Skip to main content
Schoenfeld Theatre

Glengarry Glen Ross

This show has closed.

Browse more shows you may also be interested in.

Glengarry Glen Ross, Schoenfeld Theatre, NYC Show Poster
Schoenfeld Theatre

236 West 45th Street
New York, NY 10036

1hr. 30mins
1 Intermission
Minimum age is 4 years old. Child must have a ticket.
Important Dates
On Sale
Sep 17, 2012
Oct 19, 2012
Dec 08, 2012
Jan 20, 2013
Gift Cards
Give the gift of Broadway
Learn More
Al Pacino stars in the revival of David Mamet's Pulitzer Prize-winning modern classic.



Recent Buzz


Read More

What Is the Story of Glengarry Glen Ross?
David Mamet's Tony and Pulitzer Prize-winning drama Glengarry Glen Ross takes place inside a cutthroat Chicago real estate office in 1983. Four salesman are competing to sell worthless properties: The winner gets a new car; the loser is out of a job. The men are so desperate to keep their jobs that they will lie and steal and ruin the lives of others to win. The sales force is made up of the down-on-his-luck veteran Shelly Levene (Al Pacino), the criminal mastermind Robert Moss (John C. McGinley), the unsuspecting George Aaronow (Richard Schiff) and the team's super salesman, slick and conniving Richard Roma (Bobby Cannavale). After their office is robbed, it's up to manager John Williamson (David Harbour) to figure which of his guys did the crime.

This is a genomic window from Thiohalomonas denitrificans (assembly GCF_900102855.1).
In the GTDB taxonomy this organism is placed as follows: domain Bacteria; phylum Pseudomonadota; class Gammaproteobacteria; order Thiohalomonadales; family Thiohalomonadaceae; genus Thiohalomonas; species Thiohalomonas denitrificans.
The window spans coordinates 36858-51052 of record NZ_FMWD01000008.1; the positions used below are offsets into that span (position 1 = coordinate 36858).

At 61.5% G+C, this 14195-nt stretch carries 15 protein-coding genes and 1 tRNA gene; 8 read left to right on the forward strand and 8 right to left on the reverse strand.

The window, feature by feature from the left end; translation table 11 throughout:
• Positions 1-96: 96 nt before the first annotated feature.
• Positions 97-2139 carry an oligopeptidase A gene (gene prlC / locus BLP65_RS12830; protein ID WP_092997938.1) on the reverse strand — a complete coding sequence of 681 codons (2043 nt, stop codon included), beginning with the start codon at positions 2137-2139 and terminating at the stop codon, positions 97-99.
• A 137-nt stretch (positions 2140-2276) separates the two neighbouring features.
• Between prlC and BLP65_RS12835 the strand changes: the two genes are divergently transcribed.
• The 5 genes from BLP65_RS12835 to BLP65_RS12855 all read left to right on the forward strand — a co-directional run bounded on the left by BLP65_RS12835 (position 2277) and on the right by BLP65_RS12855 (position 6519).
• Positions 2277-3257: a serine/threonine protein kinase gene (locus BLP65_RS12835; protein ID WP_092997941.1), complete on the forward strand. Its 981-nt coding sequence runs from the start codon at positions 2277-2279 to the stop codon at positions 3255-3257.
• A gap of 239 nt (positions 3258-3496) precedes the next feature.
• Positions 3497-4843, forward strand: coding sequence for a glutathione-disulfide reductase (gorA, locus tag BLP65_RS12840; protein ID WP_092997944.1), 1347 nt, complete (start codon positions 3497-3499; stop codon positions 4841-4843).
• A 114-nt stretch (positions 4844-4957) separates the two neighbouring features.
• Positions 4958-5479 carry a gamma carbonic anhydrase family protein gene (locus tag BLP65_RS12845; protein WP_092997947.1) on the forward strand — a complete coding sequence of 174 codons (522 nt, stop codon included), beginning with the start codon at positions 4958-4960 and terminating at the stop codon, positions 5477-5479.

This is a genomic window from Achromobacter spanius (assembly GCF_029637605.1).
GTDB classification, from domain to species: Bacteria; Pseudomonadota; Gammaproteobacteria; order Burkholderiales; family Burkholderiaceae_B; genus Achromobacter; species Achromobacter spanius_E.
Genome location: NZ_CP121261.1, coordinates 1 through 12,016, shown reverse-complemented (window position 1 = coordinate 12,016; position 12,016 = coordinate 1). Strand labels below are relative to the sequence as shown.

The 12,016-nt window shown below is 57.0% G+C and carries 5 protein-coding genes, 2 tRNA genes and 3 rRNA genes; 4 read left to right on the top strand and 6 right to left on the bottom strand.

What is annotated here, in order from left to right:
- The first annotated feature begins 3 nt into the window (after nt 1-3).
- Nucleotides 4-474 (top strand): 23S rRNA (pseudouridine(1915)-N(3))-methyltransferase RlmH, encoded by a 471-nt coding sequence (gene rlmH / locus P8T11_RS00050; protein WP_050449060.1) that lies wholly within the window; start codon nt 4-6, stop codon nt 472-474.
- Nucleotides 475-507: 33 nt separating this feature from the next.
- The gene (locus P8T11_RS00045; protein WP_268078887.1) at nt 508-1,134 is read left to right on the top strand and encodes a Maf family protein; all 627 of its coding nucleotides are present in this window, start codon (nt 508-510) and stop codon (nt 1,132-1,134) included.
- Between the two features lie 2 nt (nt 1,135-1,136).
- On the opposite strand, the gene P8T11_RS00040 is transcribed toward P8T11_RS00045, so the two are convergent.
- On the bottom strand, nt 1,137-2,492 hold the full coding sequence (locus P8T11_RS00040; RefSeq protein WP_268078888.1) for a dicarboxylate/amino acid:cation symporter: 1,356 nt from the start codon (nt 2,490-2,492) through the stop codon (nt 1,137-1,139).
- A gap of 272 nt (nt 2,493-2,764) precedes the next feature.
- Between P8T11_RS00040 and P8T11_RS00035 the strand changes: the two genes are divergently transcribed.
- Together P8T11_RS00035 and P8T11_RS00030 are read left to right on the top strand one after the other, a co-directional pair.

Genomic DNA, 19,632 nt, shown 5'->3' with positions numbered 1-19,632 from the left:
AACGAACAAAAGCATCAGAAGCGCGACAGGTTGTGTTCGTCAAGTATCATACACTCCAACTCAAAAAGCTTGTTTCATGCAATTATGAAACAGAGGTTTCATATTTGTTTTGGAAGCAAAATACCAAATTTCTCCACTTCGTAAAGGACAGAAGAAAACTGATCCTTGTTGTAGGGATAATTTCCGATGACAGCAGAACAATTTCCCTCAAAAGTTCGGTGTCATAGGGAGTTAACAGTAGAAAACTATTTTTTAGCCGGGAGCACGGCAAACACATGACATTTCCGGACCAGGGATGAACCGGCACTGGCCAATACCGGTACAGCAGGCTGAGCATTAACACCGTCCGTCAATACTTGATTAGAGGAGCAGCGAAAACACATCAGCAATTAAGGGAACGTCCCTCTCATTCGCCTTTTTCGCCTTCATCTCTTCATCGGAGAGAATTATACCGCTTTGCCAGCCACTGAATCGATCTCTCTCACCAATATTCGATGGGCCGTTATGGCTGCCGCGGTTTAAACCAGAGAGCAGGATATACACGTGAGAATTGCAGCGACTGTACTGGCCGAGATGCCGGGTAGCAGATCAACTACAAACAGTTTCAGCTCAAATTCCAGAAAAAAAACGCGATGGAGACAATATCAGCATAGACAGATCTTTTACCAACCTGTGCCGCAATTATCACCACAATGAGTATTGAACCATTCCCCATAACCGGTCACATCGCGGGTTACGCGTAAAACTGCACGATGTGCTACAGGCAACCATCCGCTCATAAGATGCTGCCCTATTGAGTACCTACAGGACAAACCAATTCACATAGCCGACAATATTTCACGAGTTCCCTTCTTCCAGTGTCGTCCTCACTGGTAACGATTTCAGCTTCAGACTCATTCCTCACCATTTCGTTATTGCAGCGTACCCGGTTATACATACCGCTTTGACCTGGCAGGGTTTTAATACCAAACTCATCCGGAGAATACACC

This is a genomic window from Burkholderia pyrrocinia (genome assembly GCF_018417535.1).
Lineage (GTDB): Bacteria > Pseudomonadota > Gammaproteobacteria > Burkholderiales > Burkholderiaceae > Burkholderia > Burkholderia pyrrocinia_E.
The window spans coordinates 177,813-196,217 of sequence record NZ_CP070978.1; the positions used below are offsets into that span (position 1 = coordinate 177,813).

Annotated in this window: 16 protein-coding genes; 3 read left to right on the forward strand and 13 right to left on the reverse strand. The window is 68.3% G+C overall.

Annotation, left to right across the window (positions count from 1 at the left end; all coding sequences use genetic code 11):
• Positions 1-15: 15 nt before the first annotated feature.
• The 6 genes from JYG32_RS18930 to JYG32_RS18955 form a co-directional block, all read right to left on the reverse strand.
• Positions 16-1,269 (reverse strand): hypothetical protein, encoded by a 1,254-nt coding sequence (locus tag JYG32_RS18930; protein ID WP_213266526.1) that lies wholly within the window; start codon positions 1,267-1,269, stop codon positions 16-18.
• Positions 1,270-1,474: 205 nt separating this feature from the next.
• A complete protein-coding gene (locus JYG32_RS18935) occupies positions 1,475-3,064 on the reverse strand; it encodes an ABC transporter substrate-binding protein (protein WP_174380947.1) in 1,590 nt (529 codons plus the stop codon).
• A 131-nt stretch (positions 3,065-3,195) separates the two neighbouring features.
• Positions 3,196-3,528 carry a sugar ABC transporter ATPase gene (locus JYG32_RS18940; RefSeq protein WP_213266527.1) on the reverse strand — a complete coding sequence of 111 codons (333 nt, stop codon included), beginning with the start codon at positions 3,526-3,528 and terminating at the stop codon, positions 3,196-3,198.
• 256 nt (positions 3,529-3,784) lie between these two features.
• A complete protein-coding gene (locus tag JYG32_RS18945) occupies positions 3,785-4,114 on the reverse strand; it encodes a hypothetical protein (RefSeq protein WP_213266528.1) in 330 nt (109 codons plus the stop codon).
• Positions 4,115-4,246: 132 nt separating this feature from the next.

Frequently Asked Questions

What Is Glengarry Glen Ross Like?
Directed by Tony winner Daniel Sullivan, this new revival of Glengarry is fast-paced and foul-mouthed. The story of desperate men trying to make a living in tough economic times will surely strike a chord for modern audiences. The show runs about two hours and is packed with TV, film and stage stars giving award-worthy performances. This noteworthy revival features Al Pacino, who starred as Ricky Roma in the Glengarry Glen Ross film adaptation, in the supporting role of Shelly Levine; Emmy winner Bobby Cannavale bringing his signature style to the role of Roma.

Is Glengarry Glen Ross Good for Kids?
Absolutely not. This Mamet piece is known for its flagrant use of profane language.